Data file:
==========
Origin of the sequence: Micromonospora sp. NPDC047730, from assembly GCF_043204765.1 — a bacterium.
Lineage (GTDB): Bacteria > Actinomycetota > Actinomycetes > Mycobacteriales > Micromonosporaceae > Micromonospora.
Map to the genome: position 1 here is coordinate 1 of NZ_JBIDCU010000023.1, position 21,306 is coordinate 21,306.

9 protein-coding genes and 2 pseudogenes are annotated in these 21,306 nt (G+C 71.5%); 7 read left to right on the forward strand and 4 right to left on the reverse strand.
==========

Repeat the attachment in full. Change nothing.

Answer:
Origin of the sequence: Micromonospora sp. NPDC047730, from assembly GCF_043204765.1 — a bacterium.
Lineage (GTDB): Bacteria > Actinomycetota > Actinomycetes > Mycobacteriales > Micromonosporaceae > Micromonospora.
Map to the genome: position 1 here is coordinate 1 of NZ_JBIDCU010000023.1, position 21,306 is coordinate 21,306.

9 protein-coding genes and 2 pseudogenes are annotated in these 21,306 nt (G+C 71.5%); 7 read left to right on the forward strand and 4 right to left on the reverse strand.